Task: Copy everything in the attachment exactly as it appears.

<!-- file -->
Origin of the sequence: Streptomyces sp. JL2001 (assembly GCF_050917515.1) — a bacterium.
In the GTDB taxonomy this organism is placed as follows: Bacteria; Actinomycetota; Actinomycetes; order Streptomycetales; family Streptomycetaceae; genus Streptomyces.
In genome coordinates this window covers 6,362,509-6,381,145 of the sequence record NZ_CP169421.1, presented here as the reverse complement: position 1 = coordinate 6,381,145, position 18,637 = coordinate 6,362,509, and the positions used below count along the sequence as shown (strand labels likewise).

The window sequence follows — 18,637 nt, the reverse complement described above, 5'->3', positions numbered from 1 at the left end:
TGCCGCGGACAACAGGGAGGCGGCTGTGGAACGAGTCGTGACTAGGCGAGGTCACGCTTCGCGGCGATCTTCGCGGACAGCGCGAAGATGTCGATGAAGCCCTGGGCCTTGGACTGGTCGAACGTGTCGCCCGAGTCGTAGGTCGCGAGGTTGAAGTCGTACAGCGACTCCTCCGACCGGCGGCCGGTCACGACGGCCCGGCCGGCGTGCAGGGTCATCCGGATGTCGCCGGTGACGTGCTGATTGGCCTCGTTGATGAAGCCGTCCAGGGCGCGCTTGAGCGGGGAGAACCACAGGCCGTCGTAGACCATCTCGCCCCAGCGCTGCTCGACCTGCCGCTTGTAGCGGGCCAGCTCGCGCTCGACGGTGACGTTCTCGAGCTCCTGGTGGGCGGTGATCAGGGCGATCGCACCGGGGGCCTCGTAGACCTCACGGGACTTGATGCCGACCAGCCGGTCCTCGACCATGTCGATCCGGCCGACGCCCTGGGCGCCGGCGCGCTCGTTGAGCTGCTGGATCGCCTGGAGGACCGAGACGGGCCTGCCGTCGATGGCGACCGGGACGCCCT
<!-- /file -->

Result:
Origin of the sequence: Streptomyces sp. JL2001 (assembly GCF_050917515.1) — a bacterium.
In the GTDB taxonomy this organism is placed as follows: Bacteria; Actinomycetota; Actinomycetes; order Streptomycetales; family Streptomycetaceae; genus Streptomyces.
In genome coordinates this window covers 6,362,509-6,381,145 of the sequence record NZ_CP169421.1, presented here as the reverse complement: position 1 = coordinate 6,381,145, position 18,637 = coordinate 6,362,509, and the positions used below count along the sequence as shown (strand labels likewise).

The window sequence follows — 18,637 nt, the reverse complement described above, 5'->3', positions numbered from 1 at the left end:
TGCCGCGGACAACAGGGAGGCGGCTGTGGAACGAGTCGTGACTAGGCGAGGTCACGCTTCGCGGCGATCTTCGCGGACAGCGCGAAGATGTCGATGAAGCCCTGGGCCTTGGACTGGTCGAACGTGTCGCCCGAGTCGTAGGTCGCGAGGTTGAAGTCGTACAGCGACTCCTCCGACCGGCGGCCGGTCACGACGGCCCGGCCGGCGTGCAGGGTCATCCGGATGTCGCCGGTGACGTGCTGATTGGCCTCGTTGATGAAGCCGTCCAGGGCGCGCTTGAGCGGGGAGAACCACAGGCCGTCGTAGACCATCTCGCCCCAGCGCTGCTCGACCTGCCGCTTGTAGCGGGCCAGCTCGCGCTCGACGGTGACGTTCTCGAGCTCCTGGTGGGCGGTGATCAGGGCGATCGCACCGGGGGCCTCGTAGACCTCACGGGACTTGATGCCGACCAGCCGGTCCTCGACCATGTCGATCCGGCCGACGCCCTGGGCGCCGGCGCGCTCGTTGAGCTGCTGGATCGCCTGGAGGACCGAGACGGGCCTGCCGTCGATGGCGACCGGGACGCCCT